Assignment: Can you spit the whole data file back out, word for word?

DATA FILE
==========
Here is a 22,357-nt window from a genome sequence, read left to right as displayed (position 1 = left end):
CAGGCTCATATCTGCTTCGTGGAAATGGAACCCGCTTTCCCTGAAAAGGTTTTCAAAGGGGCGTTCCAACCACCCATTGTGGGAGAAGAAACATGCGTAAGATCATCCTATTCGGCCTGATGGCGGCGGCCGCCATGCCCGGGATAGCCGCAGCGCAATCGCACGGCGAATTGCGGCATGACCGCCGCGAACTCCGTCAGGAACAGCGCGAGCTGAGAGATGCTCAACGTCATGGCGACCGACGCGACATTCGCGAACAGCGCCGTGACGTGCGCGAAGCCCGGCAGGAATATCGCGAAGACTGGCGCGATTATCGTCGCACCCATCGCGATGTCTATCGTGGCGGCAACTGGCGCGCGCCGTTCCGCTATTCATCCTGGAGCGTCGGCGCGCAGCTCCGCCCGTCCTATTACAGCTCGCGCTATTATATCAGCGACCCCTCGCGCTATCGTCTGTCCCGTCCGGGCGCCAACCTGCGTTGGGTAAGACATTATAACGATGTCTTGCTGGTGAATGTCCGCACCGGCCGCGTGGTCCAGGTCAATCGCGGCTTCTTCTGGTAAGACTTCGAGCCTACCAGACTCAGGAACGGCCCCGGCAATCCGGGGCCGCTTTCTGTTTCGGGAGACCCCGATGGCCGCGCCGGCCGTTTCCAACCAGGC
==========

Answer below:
Here is a 22,357-nt window from a genome sequence, read left to right as displayed (position 1 = left end):
CAGGCTCATATCTGCTTCGTGGAAATGGAACCCGCTTTCCCTGAAAAGGTTTTCAAAGGGGCGTTCCAACCACCCATTGTGGGAGAAGAAACATGCGTAAGATCATCCTATTCGGCCTGATGGCGGCGGCCGCCATGCCCGGGATAGCCGCAGCGCAATCGCACGGCGAATTGCGGCATGACCGCCGCGAACTCCGTCAGGAACAGCGCGAGCTGAGAGATGCTCAACGTCATGGCGACCGACGCGACATTCGCGAACAGCGCCGTGACGTGCGCGAAGCCCGGCAGGAATATCGCGAAGACTGGCGCGATTATCGTCGCACCCATCGCGATGTCTATCGTGGCGGCAACTGGCGCGCGCCGTTCCGCTATTCATCCTGGAGCGTCGGCGCGCAGCTCCGCCCGTCCTATTACAGCTCGCGCTATTATATCAGCGACCCCTCGCGCTATCGTCTGTCCCGTCCGGGCGCCAACCTGCGTTGGGTAAGACATTATAACGATGTCTTGCTGGTGAATGTCCGCACCGGCCGCGTGGTCCAGGTCAATCGCGGCTTCTTCTGGTAAGACTTCGAGCCTACCAGACTCAGGAACGGCCCCGGCAATCCGGGGCCGCTTTCTGTTTCGGGAGACCCCGATGGCCGCGCCGGCCGTTTCCAACCAGGC